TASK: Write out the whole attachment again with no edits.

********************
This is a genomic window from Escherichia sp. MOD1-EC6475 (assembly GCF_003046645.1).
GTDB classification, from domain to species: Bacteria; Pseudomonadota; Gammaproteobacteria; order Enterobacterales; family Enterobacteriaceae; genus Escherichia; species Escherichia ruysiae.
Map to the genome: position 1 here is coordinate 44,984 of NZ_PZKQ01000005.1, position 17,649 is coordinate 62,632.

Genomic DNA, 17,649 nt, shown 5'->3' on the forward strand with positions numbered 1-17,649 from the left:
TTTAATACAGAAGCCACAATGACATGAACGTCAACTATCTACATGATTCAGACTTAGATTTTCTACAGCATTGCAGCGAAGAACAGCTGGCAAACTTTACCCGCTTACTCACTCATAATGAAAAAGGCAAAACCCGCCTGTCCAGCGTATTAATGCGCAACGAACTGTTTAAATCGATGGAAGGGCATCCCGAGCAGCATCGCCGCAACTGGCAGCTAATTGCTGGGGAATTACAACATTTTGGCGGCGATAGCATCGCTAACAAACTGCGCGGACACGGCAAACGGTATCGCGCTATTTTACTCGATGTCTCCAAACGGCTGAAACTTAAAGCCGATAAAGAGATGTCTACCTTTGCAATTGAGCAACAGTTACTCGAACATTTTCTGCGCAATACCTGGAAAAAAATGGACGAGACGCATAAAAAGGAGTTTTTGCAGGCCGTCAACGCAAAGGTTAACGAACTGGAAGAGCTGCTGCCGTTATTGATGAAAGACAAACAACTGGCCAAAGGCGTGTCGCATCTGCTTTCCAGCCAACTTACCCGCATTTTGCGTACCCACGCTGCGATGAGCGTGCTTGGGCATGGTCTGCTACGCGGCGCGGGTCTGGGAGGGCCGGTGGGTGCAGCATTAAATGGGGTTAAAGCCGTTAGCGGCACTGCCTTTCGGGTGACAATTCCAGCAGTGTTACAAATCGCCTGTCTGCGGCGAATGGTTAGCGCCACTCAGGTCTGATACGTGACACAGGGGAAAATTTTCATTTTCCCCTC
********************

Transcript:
This is a genomic window from Escherichia sp. MOD1-EC6475 (assembly GCF_003046645.1).
GTDB classification, from domain to species: Bacteria; Pseudomonadota; Gammaproteobacteria; order Enterobacterales; family Enterobacteriaceae; genus Escherichia; species Escherichia ruysiae.
Map to the genome: position 1 here is coordinate 44,984 of NZ_PZKQ01000005.1, position 17,649 is coordinate 62,632.

Genomic DNA, 17,649 nt, shown 5'->3' on the forward strand with positions numbered 1-17,649 from the left:
TTTAATACAGAAGCCACAATGACATGAACGTCAACTATCTACATGATTCAGACTTAGATTTTCTACAGCATTGCAGCGAAGAACAGCTGGCAAACTTTACCCGCTTACTCACTCATAATGAAAAAGGCAAAACCCGCCTGTCCAGCGTATTAATGCGCAACGAACTGTTTAAATCGATGGAAGGGCATCCCGAGCAGCATCGCCGCAACTGGCAGCTAATTGCTGGGGAATTACAACATTTTGGCGGCGATAGCATCGCTAACAAACTGCGCGGACACGGCAAACGGTATCGCGCTATTTTACTCGATGTCTCCAAACGGCTGAAACTTAAAGCCGATAAAGAGATGTCTACCTTTGCAATTGAGCAACAGTTACTCGAACATTTTCTGCGCAATACCTGGAAAAAAATGGACGAGACGCATAAAAAGGAGTTTTTGCAGGCCGTCAACGCAAAGGTTAACGAACTGGAAGAGCTGCTGCCGTTATTGATGAAAGACAAACAACTGGCCAAAGGCGTGTCGCATCTGCTTTCCAGCCAACTTACCCGCATTTTGCGTACCCACGCTGCGATGAGCGTGCTTGGGCATGGTCTGCTACGCGGCGCGGGTCTGGGAGGGCCGGTGGGTGCAGCATTAAATGGGGTTAAAGCCGTTAGCGGCACTGCCTTTCGGGTGACAATTCCAGCAGTGTTACAAATCGCCTGTCTGCGGCGAATGGTTAGCGCCACTCAGGTCTGATACGTGACACAGGGGAAAATTTTCATTTTCCCCTC